So that came out of left field. ICC Chief Prosecutor Luis Moreno-Ocampo will become FIFA’s ethics and corruption czar. As most readers will likely know, Moreno-Ocampo’s tenure at the ICC is coming to a close. In mid-June he is due to leave the Court after nine years as Prosecutor. His position at FIFA brings to an end speculations of where Moreno-Ocampo would go after a controversial but in many ways remarkable tenure at the ICC. Interestingly, Moreno-Ocampo does have a historical link to soccer/football, having been former superstar Diego Maradona’s lawyer.
Here’s from the BBC:
The Argentine is expected to be confirmed next month, and will investigate allegations of corruption or ethics rules breaches.
Ocampo’s chamber will bring charges, while a separate arm will judge cases.
In March, football’s governing body announced a wide-ranging overhaul of its governance, in light of a series of corruption allegations that have rocked the organisation over the last 18 months, concerning bothWorld Cup bidding and the presidential election.
Fifa’s single-chamber ethics committee failed to gather enough evidence to prosecute allegations of vote-rigging during the 2018 and 2022 World Cup bidding contests.
A report by Fifa’s anti-corruption adviser, Swiss professor Mark Pieth, called Fifa’s past investigation of corruption allegations “unsatisfactory”, with sanctions imposed both “insufficient and clearly unconvincing.”
A double ethics chamber, with one arm overseen by Ocampo, is an attempt to improve the efficiency and reputation of Fifa in this area.
David Bond adds that “[c]rucially, this body would have the powers to delve into the past – reopening the prospect of another more thorough examination of claims of wrongdoing during the 2018 and 2022 World Cup bidding contests.”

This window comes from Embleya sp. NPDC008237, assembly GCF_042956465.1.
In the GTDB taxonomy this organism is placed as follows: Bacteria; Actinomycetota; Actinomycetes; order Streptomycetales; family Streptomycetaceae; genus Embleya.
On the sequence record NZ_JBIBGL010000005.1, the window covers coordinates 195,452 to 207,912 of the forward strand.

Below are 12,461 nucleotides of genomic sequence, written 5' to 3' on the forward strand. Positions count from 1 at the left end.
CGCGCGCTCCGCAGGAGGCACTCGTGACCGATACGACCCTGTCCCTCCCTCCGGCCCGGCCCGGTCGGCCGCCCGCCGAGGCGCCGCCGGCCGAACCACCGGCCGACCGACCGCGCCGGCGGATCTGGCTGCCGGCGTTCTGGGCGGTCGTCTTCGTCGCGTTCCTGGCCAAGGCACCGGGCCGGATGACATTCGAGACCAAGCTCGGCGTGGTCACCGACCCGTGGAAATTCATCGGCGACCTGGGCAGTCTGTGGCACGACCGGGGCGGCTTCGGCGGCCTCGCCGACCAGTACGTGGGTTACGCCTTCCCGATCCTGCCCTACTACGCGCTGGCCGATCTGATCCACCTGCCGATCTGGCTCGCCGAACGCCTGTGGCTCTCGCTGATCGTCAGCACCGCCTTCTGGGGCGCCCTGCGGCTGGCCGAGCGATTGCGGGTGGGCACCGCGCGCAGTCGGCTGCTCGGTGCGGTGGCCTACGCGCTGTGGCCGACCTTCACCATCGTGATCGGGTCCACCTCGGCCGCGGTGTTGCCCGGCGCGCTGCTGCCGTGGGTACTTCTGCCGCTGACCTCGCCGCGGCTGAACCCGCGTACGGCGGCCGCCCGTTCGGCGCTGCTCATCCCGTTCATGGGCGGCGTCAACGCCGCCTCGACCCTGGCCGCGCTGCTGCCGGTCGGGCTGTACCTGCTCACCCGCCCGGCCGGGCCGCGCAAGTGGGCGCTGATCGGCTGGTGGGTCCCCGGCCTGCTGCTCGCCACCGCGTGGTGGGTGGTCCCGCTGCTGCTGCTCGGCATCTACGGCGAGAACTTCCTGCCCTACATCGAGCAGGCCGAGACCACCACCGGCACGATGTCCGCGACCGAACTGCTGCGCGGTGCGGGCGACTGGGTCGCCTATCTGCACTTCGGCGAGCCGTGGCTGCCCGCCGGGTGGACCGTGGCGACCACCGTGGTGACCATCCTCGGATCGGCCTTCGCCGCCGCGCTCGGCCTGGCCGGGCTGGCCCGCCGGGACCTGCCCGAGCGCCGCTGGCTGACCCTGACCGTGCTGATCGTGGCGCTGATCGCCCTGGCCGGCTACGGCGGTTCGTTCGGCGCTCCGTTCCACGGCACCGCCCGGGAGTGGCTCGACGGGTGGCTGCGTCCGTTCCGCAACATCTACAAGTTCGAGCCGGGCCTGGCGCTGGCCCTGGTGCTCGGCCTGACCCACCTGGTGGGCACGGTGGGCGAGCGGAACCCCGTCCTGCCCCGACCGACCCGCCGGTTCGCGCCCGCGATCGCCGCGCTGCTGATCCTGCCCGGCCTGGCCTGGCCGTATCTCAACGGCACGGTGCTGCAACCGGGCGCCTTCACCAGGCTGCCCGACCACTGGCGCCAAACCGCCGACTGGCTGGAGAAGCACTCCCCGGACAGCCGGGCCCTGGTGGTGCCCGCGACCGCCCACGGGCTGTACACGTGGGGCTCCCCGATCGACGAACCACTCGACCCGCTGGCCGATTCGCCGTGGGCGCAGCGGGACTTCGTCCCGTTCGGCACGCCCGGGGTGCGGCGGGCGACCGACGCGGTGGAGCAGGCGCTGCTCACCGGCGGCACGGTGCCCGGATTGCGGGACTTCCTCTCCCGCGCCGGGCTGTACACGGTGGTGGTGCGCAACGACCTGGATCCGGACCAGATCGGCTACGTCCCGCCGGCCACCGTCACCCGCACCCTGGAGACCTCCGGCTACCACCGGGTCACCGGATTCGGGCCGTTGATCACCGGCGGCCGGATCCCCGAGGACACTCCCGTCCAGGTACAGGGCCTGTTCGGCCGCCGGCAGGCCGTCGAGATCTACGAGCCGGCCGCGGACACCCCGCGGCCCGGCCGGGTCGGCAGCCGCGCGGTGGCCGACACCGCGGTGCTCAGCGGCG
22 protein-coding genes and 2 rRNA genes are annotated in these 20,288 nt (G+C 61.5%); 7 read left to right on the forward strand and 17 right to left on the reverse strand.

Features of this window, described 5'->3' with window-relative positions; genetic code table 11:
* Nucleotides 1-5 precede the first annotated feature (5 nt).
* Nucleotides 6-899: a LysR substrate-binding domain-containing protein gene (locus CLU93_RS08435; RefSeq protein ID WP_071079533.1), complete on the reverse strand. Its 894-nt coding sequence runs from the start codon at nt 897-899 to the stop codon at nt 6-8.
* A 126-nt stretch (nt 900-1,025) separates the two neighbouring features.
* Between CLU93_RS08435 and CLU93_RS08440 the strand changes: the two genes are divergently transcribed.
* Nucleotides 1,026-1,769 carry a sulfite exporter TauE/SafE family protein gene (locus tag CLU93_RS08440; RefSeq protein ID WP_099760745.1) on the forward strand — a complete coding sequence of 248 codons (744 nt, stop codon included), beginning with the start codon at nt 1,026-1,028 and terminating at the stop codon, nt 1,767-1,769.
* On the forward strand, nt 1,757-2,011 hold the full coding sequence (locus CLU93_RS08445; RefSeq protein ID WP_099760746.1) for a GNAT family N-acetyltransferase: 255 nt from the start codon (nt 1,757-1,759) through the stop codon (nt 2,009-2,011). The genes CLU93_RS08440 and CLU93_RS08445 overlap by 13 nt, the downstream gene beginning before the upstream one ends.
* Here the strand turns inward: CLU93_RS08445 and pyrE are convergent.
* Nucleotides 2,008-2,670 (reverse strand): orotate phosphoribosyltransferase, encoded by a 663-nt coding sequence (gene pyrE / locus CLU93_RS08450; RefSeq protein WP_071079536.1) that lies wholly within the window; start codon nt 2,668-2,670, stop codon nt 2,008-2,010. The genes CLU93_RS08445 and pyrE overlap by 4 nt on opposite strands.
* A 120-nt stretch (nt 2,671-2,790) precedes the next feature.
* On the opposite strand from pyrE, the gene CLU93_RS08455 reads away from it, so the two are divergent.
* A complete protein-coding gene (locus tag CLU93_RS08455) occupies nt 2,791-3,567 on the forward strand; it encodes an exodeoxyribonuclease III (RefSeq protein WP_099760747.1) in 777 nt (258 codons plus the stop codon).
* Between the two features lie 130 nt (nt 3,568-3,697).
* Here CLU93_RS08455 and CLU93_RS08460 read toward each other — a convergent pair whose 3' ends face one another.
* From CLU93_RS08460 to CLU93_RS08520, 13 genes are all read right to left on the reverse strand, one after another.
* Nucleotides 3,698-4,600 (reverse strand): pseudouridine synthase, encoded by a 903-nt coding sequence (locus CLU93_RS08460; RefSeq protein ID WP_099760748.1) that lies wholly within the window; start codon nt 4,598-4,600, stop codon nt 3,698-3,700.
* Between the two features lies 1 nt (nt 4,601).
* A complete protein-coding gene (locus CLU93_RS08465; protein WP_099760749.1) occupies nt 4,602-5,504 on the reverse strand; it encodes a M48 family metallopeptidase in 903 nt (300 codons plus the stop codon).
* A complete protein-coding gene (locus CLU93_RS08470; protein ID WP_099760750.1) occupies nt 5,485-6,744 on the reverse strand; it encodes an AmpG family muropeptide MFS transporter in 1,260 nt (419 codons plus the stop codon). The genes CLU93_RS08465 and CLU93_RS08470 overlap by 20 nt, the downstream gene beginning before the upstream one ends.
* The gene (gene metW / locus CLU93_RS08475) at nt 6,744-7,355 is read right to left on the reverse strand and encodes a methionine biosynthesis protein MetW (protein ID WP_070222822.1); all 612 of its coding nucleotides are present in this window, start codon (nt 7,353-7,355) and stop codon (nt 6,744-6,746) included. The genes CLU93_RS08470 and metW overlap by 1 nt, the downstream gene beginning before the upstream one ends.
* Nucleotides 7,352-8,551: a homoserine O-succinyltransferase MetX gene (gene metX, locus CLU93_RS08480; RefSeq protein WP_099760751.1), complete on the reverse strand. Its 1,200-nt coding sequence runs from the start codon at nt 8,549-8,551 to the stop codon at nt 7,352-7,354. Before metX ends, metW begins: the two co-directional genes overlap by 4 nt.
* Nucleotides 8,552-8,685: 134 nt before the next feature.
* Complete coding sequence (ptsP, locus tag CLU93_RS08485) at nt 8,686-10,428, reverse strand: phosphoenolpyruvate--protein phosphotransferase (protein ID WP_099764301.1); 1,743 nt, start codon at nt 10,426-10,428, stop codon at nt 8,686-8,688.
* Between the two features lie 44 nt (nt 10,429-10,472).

Of course, this also means he will not return to his former job in what amounted to being the Judge Judy of Argentina!
Joking aside, this should be an interesting shift of gears for Moreno-Ocampo, from pursuing international criminals to, well, pursuing international criminals – of a different kind. In recent years, FIFA has been rocked by corruption scandals. Allegations of bribery, kick-backs and other shadowy dealings by FIFA executives, including President Sepp Blatter, have been widely published in the media. As a result, the sporting body’s reputation has suffered badly.
Moreno-Ocampo will undoubtedly bring more attention to an already major international sporting issue – perhaps the biggest sporting scandal since the Salt Lake City bid scandal. He certainly isn’t one to be hesitant about stepping on toes. This has, at times, infuriated observers and advocates for the ICC but it may just be exactly what the doctor ordered and a very good thing if FIFA is ever to rebuild its reputation and regain the trust of fans.
For FIFA, the perception created by appointing Moreno-Ocampo is telling: that the same man who pursues individuals who have committed war crimes, crimes against humanity and genocide, is now honing in on the murky practices of FIFA is, in and of itself, a condemnation of the association and its behaviour.
Of course, there is always the possibility that the appointment of Moreno-Ocampo will amount to little more than FIFA playing lip service to demands for accountability and reform within the association. Bonds suggested that a “truly independent” investigator would be a potential “ticking timebomb” for FIFA and, after all, there remain powerful and vested interests in maintaining the privileged and lucrative status quo in the association.
This much, however, is certain: this will be a show not to be missed. Fireworks are guaranteed. But whether it ends in disaster or relief, only time will tell.